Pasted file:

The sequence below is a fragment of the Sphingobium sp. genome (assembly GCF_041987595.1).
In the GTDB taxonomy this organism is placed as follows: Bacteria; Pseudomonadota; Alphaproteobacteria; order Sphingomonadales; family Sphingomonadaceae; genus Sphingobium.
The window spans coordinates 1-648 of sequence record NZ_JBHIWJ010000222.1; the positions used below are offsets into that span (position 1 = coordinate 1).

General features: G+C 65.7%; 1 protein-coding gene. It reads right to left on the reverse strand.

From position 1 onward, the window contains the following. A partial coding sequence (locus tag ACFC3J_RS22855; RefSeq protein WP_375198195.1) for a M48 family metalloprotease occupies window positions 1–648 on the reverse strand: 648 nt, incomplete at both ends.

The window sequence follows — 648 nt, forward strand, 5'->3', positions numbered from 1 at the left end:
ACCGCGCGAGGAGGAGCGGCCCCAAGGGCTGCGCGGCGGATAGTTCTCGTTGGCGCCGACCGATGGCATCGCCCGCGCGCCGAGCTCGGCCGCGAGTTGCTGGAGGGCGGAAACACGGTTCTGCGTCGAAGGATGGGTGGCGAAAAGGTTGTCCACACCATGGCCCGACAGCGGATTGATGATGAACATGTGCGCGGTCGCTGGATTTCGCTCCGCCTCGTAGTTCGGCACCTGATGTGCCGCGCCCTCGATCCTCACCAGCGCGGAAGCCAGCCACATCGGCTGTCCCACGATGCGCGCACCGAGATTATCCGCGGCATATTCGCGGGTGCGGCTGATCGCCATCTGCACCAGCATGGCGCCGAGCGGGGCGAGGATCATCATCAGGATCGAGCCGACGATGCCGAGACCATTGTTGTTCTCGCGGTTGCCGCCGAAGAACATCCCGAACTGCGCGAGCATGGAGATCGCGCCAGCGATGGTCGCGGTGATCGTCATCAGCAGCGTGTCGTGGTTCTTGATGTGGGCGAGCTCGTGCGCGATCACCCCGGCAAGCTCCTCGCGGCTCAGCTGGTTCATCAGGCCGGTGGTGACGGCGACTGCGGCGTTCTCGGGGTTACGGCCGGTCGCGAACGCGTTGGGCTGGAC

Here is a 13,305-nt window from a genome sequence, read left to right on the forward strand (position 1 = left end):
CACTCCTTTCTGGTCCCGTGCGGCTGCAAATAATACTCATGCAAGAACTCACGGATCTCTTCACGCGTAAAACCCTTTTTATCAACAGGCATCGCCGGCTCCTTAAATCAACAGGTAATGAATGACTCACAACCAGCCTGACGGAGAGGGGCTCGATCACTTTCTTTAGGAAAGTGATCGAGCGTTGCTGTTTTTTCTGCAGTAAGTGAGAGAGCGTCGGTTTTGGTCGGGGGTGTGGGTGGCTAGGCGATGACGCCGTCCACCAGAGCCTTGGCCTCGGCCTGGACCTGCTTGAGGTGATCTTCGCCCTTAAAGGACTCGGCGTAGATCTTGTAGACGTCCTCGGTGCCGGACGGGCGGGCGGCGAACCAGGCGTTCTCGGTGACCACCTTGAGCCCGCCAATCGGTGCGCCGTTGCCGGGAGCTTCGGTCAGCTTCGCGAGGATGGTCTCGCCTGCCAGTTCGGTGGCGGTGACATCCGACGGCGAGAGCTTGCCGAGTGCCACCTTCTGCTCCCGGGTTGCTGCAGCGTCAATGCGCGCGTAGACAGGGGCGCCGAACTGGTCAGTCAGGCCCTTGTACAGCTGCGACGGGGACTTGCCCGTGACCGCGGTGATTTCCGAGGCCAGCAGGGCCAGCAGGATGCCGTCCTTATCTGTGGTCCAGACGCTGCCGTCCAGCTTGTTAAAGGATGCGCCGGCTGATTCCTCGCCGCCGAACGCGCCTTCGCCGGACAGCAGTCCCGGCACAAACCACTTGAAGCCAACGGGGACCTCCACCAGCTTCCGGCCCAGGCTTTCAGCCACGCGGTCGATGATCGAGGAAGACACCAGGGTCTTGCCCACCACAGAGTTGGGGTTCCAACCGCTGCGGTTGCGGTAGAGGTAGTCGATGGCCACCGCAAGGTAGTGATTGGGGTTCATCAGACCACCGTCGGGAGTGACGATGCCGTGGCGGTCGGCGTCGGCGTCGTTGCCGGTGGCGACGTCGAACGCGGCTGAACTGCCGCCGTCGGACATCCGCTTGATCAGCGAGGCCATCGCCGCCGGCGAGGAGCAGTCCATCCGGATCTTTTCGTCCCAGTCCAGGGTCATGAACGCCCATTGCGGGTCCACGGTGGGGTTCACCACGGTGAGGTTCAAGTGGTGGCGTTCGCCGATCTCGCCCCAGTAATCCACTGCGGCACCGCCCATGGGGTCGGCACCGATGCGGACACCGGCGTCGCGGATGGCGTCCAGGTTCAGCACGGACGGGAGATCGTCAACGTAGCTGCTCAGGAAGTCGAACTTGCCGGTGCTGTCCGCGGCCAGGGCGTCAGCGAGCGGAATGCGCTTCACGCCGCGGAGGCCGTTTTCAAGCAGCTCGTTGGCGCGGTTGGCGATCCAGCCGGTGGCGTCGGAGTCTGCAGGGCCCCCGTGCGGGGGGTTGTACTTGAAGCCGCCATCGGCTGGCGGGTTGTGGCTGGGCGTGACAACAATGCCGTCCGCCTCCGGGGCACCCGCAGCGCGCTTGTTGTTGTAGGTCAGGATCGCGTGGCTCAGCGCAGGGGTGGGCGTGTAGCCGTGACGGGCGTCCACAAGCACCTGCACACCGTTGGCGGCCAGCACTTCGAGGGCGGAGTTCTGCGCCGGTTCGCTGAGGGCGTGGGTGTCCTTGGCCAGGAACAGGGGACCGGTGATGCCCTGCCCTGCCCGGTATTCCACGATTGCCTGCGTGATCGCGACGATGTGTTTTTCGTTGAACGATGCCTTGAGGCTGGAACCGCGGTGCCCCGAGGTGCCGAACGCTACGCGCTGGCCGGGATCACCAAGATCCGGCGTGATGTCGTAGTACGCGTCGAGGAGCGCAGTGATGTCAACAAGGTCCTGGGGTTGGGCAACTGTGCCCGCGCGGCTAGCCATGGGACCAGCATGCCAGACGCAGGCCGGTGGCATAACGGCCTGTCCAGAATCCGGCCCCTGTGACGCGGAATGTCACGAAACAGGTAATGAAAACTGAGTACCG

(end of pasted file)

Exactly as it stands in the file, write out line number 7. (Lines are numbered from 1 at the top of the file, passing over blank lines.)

ACCGCGCGAGGAGGAGCGGCCCCAAGGGCTGCGCGGCGGATAGTTCTCGTTGGCGCCGACCGATGGCATCGCCCGCGCGCCGAGCTCGGCCGCGAGTTGCTGGAGGGCGGAAACACGGTTCTGCGTCGAAGGATGGGTGGCGAAAAGGTTGTCCACACCATGGCCCGACAGCGGATTGATGATGAACATGTGCGCGGTCGCTGGATTTCGCTCCGCCTCGTAGTTCGGCACCTGATGTGCCGCGCCCTCGATCCTCACCAGCGCGGAAGCCAGCCACATCGGCTGTCCCACGATGCGCGCACCGAGATTATCCGCGGCATATTCGCGGGTGCGGCTGATCGCCATCTGCACCAGCATGGCGCCGAGCGGGGCGAGGATCATCATCAGGATCGAGCCGACGATGCCGAGACCATTGTTGTTCTCGCGGTTGCCGCCGAAGAACATCCCGAACTGCGCGAGCATGGAGATCGCGCCAGCGATGGTCGCGGTGATCGTCATCAGCAGCGTGTCGTGGTTCTTGATGTGGGCGAGCTCGTGCGCGATCACCCCGGCAAGCTCCTCGCGGCTCAGCTGGTTCATCAGGCCGGTGGTGACGGCGACTGCGGCGTTCTCGGGGTTACGGCCGGTCGCGAACGCGTTGGGCTGGAC